Volunteers mostly from school and college, their parents,  artists from different walks of life formed groups to pack and deliver food to those in need including old people who couldn’t venture out of their homes. 

Manderley apartments was vastly better off than most for one single reason – it was built on a  small slope which meant no water logging. That was a huge blessing but the absence of power also meant no water since the borewell motor couldn’t be used to pump water to the overhead tank.

To make matters worse in one apartment, the elderly couple living there had just conducted the wedding of their son and their were relatives from out of town which put a strain on the dwindling water in the tank.

The association secretary Padma Venkat wrung her hands in dismay. “What will they do?? What will WE do when water runs out??” she lamented.  The news on the power front was as uncertain as ever. “I checked with the electricity office and they say that the Taramani substation which caters to the Adyar, Thiruvanmiyur area is submerged and cant be fixed for days!” she cried to Jig when he came down to  check with her if she needed anything from the grocery.

Jig paused in concern for few minutes.

Most people were laying their hands on whatever veggies which were available, candles, torch cells.

The water had drained off the East Coast road somewhat. 

Still Jig wasn’t enthusiastic at all about going out in the ankle deep ditch water and compete with all the other desperate shoppers for the dwindling supplies of bread, candles, vegetables,  bottled water but  there were no other males in the apartment capable of helping out.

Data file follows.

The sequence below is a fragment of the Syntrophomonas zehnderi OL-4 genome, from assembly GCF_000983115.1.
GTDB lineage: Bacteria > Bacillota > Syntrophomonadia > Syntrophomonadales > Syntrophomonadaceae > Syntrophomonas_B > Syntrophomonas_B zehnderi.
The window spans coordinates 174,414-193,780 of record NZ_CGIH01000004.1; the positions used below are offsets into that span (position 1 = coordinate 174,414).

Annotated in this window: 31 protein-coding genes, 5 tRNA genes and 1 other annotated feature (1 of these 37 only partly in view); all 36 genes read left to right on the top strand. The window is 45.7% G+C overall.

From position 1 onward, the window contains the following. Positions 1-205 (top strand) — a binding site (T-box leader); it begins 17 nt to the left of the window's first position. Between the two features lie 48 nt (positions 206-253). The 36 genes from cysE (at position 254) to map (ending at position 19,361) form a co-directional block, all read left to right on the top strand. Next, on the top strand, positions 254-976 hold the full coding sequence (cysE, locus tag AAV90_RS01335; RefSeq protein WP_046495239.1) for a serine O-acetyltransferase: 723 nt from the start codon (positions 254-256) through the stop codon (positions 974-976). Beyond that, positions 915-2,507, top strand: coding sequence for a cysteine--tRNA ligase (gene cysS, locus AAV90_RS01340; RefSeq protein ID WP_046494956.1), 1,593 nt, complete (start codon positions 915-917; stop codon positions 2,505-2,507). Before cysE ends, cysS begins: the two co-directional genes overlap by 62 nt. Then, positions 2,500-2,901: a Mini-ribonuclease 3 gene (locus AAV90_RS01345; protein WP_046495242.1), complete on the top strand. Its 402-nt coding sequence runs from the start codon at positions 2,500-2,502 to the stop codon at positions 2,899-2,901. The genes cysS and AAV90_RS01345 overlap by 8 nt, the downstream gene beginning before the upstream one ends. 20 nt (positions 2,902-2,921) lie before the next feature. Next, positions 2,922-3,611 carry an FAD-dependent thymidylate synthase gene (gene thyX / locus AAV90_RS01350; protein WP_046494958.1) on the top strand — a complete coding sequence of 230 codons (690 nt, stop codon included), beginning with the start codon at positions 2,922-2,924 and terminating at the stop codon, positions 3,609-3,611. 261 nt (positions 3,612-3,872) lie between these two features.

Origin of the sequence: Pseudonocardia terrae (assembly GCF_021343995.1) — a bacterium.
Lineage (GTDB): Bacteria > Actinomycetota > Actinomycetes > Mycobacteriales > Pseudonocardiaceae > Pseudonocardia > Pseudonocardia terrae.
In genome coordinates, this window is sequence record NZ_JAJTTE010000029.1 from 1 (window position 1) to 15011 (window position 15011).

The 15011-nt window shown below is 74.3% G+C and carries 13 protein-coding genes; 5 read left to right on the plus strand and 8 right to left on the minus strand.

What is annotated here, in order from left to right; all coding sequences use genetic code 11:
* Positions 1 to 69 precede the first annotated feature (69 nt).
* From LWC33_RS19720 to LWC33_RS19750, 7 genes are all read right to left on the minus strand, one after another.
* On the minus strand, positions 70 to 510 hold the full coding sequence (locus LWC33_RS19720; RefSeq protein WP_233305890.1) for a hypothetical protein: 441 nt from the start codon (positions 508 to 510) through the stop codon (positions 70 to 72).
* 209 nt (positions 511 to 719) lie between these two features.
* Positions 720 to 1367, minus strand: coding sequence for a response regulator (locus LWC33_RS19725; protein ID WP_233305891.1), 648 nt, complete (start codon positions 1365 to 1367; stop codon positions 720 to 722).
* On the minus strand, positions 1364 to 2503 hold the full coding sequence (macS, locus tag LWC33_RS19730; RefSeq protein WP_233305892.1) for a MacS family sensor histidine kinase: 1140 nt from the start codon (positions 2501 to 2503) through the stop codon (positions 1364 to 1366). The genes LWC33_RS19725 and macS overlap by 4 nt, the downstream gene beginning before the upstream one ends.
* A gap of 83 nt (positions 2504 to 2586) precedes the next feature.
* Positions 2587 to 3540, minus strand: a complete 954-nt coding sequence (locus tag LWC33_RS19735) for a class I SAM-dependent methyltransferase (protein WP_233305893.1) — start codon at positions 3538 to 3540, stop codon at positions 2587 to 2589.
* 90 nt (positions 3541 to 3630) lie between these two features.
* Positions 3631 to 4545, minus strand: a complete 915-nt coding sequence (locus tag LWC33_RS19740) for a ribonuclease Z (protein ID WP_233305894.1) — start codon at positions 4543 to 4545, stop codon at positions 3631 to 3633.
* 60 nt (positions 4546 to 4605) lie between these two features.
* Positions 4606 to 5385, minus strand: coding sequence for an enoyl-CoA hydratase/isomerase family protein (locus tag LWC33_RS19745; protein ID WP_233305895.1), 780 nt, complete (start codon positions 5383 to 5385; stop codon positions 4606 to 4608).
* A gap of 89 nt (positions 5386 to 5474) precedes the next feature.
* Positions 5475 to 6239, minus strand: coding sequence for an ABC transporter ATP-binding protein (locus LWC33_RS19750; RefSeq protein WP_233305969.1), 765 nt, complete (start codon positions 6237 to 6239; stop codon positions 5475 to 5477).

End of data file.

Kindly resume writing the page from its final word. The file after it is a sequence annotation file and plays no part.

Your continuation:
He looked up and saw that Ketaki had appeared on the landing 

“Oh are you going out? Yenakku oru pack Odomos vaangindu varuvela (Would you please, please get me a pack of Odomos cream)?” she cooed imploringly in Tamil. Her expression was reminiscent of the ethereal look of Rita Hayworth, the Hollywood screen goddess of yesteryear in a photo from the ‘40s published in The Hindu with the legend ‘Happiness to The Hindu readers’ – her hand placed on her chin and eyes almost closed in an expression of  erotic ecstasy. Madras was in the international link decades nay centuries ago he thought with pride.

The way she said it made his heart skip a beat and sent a  rush of blood to his loins.

“Sure” he grinned.

Luckily, groceries and vegetables were available. Water was the most in demand commodity and the bubble top and bottled water suppliers  made a killing.

The citizenry slowly started getting used to dinner by candlelight and minimal engagement on phone.- since there was no power to charge the cell phones and the landlines being damaged.

There were heartening accounts   of Carnatic musicians organizing food at schools converted to makeshift kitchens and relief supply centers. Many of the younger artistes waded long distances in water to deliver food packets to passersby.

One of Jignesh’s friends joked. “No current! No TV! No social media! No whatsapp! I actually began talking to my wife. She seems to be an interesting woman!”

Jignesh laughed. He was thankful that Vasuki was away and that she wouldn’t be around with her constant nagging and complaining. 

Then the politicking started and that was not so pleasant.  There was talk of cancelling the annual Margazhi Mahotsavam, the December festival, a prominent cultural phenomenon which attracted even visitors from abroad who stayed an entire month in serviced apartments. One Swedish gentleman even specified that his apartment should have a view of the Kapaleeswarar temple when he visited the terrace each morning. Jig and many of his fraternity were pissed off. If there should be no celebration  why not also close the TASMAC shops and theatres?  Why this hypocrisy towards what is known as a brahmin domain?

The National Disaster Recovery Force (NDRF) sent by the Central government  surveyed the areas of the city housing the weaker sections to rescue people. Many refused to play along which left the force bemused.

One man even asked the NDRF personnel to bring him a cup of his favourite hot tea.

The talk of cancelling the Margazhi festival was short lived and other rumors started flying thick and fast which caused the most panic.